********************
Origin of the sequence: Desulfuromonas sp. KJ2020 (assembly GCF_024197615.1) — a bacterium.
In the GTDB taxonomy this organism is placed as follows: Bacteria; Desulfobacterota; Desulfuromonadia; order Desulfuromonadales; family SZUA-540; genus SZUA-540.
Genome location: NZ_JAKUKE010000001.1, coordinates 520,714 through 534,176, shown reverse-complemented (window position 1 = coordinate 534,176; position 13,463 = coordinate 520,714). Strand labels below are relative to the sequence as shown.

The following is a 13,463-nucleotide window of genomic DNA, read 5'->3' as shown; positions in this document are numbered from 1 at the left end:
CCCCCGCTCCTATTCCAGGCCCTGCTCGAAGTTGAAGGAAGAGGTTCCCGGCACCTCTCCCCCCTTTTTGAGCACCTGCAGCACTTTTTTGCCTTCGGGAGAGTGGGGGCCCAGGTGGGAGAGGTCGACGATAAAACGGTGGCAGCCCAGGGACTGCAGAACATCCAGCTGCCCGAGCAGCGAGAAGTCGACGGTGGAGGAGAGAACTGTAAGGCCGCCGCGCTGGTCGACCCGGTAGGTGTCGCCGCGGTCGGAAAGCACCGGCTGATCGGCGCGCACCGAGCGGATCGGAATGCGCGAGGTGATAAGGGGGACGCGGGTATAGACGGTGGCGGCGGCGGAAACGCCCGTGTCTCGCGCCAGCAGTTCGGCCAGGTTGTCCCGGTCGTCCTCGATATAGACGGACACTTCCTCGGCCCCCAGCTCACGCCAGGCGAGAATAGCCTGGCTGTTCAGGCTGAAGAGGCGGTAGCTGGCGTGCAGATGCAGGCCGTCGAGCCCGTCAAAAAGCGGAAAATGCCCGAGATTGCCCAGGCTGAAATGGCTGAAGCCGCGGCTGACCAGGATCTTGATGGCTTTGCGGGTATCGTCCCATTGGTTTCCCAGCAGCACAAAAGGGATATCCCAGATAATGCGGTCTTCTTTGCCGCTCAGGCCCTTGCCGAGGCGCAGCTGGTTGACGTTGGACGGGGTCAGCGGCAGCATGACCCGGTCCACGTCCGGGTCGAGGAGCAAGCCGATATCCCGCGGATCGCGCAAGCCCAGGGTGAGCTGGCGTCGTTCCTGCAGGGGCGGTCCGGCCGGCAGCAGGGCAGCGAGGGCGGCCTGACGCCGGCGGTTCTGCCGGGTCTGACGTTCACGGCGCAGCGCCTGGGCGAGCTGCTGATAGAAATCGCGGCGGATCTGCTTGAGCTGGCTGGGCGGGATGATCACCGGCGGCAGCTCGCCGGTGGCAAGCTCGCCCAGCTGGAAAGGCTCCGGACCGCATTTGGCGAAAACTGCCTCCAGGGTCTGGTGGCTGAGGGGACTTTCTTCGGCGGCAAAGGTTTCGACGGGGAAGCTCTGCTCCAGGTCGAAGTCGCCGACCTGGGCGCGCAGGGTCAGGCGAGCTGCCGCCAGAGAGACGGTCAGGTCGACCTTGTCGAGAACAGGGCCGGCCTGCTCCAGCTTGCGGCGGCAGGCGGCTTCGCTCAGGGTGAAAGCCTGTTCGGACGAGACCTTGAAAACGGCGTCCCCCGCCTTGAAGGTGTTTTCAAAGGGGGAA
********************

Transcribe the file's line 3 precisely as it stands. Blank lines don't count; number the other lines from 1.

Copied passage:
Genome location: NZ_JAKUKE010000001.1, coordinates 520,714 through 534,176, shown reverse-complemented (window position 1 = coordinate 534,176; position 13,463 = coordinate 520,714). Strand labels below are relative to the sequence as shown.